You can lower the print bed or uplift the nozzle a little bit to resolve this problem.
Broken or missing internal structures in your print
Having the wrong settings in your slicing software is the most common cause of the prints’ broken or missing internal structure. But a slightly clogged nozzle can also cause this.
Find out the density of the Infill by opening the slicing software. The best value is 20%; if the value is less than this, you’re going to have trouble. If you’re going to print many things, you might want to change this value to make sure that the model you’re about to print gets enough help.
The problematic first layer of the print
This is yet another typical 3D printing problem that many people have encountered. The initial few layers of a print are messy. The most common issues are a non-sticky print or a bottom shell with an incorrect appearance due to undesired lines. Additionally, instead of receiving a fine detail on the bottom of your 3D model, you get a hazy, congealed pattern that does not seem to be the same as the surface design.
When you see hazy and unclear detail on your print, this merely indicates that the print bed temperature is very high. The presence of unwanted lines occurs when the nozzle and bed are too far apart, while blobs are produced when the nozzle and bed are too close together (see Figure 1). Another reason for non-sticky prints is that the mattress wasn’t correctly leveled before the printing process.
Related: The Best 3D Printer Under 2000
Reduce the temperature of the bed. To do this, lower the temperature by five degrees at a time; lower the temperature until you get the required adhesion result while maintaining all of the fine details.
To figure out what’s going on:
During 3D printing, the base of a model gets pushed outward. This is called an Elephant’s foot. It happens when the bottom of the print bows or curls outward.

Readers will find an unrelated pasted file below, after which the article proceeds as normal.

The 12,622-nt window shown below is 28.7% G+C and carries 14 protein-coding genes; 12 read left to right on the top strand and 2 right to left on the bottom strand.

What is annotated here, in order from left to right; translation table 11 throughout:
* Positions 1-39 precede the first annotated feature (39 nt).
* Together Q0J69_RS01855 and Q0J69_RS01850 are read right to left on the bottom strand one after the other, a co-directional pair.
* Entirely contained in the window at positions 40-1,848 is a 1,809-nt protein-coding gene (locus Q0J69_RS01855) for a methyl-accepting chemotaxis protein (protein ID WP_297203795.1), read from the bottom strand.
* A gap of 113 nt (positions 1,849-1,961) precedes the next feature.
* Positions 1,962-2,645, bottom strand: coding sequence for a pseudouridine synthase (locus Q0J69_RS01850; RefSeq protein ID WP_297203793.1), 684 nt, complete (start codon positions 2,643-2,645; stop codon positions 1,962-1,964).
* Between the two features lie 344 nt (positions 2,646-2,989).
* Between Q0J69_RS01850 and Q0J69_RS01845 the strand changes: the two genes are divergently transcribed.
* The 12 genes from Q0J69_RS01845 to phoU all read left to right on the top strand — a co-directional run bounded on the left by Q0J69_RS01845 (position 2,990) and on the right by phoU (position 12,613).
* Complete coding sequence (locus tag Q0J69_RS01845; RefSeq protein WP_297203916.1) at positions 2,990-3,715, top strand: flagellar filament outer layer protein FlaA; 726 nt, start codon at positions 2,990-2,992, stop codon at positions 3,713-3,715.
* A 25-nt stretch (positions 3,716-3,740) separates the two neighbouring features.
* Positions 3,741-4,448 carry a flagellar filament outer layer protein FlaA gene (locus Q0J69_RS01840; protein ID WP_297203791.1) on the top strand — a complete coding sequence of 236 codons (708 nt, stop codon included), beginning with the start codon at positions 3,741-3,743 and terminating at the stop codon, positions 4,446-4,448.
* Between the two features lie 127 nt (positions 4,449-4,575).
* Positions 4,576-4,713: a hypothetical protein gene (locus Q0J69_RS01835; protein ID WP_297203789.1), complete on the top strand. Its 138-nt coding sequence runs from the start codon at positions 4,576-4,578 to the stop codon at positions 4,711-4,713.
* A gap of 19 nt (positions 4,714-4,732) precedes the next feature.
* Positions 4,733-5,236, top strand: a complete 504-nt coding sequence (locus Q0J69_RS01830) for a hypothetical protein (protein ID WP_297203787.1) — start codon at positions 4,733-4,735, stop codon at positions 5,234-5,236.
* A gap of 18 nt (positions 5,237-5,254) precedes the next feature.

Weight from the model’s body can cause it to fall on the base before it has cooled back down to its solid-state.
For the foundation layers to support the upper structure, you must make sure that they get enough cool air. As a result, you need to make sure that you cool the foundation layers just enough. This is because too much cooling can cause them to distort and bend. The best way to deal with 3D printing problems is to lower the temperature of the print platform by five degrees at a time until it’s close enough to the correct temperature to start printing. It could be that your Bottom and Top thicknesses are both set to 0.6mm. You could begin the fan at a slightly lower height than this when you start it.
Melted and out of form print
It’s hard for people to tell when the hot end of their 3D printer is overheating because the filament is very resistant to all kinds of mishaps. The model has been melted down, and on the chimney, you’ll see something that looks like wax being melted.
This is because the hot end is too hot. The temperature of your printer needs to be just right so that the filament can move freely and quickly harden to make things rapidly. This will also make it easier to put the next layer down on a more stable surface. Then, make sure that you have the suitable material set up for your printer before you change the machine’s temperature. If you look at the material settings and everything looks good, then all you might need to do is make a small change to them.
Check to see if the setting for your materials is the right one. Between 180 degrees Celsius and 260 degrees Celsius, the right temperature setting for the material is to be used.
Reduce the temperature at the end of your printer. This can be done with your software or printer’s settings for the hot end. Reduce the temperature by five degrees Celsius, based on how hot the temperature is at the moment,
Taller objects may have cracks